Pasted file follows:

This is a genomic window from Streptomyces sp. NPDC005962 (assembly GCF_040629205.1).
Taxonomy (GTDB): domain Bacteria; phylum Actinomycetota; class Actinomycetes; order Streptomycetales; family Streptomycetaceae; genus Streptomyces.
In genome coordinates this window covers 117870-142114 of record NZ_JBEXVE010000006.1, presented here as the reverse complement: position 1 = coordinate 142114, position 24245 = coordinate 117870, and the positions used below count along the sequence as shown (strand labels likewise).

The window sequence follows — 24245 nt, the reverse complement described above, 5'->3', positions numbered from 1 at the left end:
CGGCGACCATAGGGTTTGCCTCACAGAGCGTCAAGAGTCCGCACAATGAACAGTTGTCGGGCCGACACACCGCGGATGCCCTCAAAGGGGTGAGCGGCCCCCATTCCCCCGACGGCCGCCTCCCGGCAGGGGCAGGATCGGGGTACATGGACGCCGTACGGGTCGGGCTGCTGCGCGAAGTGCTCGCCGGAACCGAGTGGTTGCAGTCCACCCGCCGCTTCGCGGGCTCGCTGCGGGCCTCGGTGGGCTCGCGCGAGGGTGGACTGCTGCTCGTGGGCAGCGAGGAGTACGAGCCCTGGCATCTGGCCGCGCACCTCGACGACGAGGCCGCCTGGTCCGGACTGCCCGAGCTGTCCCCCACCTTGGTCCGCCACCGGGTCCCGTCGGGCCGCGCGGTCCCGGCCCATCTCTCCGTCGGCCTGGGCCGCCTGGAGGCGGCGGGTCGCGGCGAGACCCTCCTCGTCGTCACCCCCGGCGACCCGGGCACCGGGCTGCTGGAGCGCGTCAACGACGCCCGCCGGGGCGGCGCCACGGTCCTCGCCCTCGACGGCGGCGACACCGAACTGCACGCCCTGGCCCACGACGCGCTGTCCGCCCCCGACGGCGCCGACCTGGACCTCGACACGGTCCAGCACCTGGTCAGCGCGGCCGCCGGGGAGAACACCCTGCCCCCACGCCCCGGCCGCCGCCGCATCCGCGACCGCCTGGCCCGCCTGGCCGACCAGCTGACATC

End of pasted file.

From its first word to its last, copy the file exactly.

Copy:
This is a genomic window from Streptomyces sp. NPDC005962 (assembly GCF_040629205.1).
Taxonomy (GTDB): domain Bacteria; phylum Actinomycetota; class Actinomycetes; order Streptomycetales; family Streptomycetaceae; genus Streptomyces.
In genome coordinates this window covers 117870-142114 of record NZ_JBEXVE010000006.1, presented here as the reverse complement: position 1 = coordinate 142114, position 24245 = coordinate 117870, and the positions used below count along the sequence as shown (strand labels likewise).

The window sequence follows — 24245 nt, the reverse complement described above, 5'->3', positions numbered from 1 at the left end:
CGGCGACCATAGGGTTTGCCTCACAGAGCGTCAAGAGTCCGCACAATGAACAGTTGTCGGGCCGACACACCGCGGATGCCCTCAAAGGGGTGAGCGGCCCCCATTCCCCCGACGGCCGCCTCCCGGCAGGGGCAGGATCGGGGTACATGGACGCCGTACGGGTCGGGCTGCTGCGCGAAGTGCTCGCCGGAACCGAGTGGTTGCAGTCCACCCGCCGCTTCGCGGGCTCGCTGCGGGCCTCGGTGGGCTCGCGCGAGGGTGGACTGCTGCTCGTGGGCAGCGAGGAGTACGAGCCCTGGCATCTGGCCGCGCACCTCGACGACGAGGCCGCCTGGTCCGGACTGCCCGAGCTGTCCCCCACCTTGGTCCGCCACCGGGTCCCGTCGGGCCGCGCGGTCCCGGCCCATCTCTCCGTCGGCCTGGGCCGCCTGGAGGCGGCGGGTCGCGGCGAGACCCTCCTCGTCGTCACCCCCGGCGACCCGGGCACCGGGCTGCTGGAGCGCGTCAACGACGCCCGCCGGGGCGGCGCCACGGTCCTCGCCCTCGACGGCGGCGACACCGAACTGCACGCCCTGGCCCACGACGCGCTGTCCGCCCCCGACGGCGCCGACCTGGACCTCGACACGGTCCAGCACCTGGTCAGCGCGGCCGCCGGGGAGAACACCCTGCCCCCACGCCCCGGCCGCCGCCGCATCCGCGACCGCCTGGCCCGCCTGGCCGACCAGCTGACATC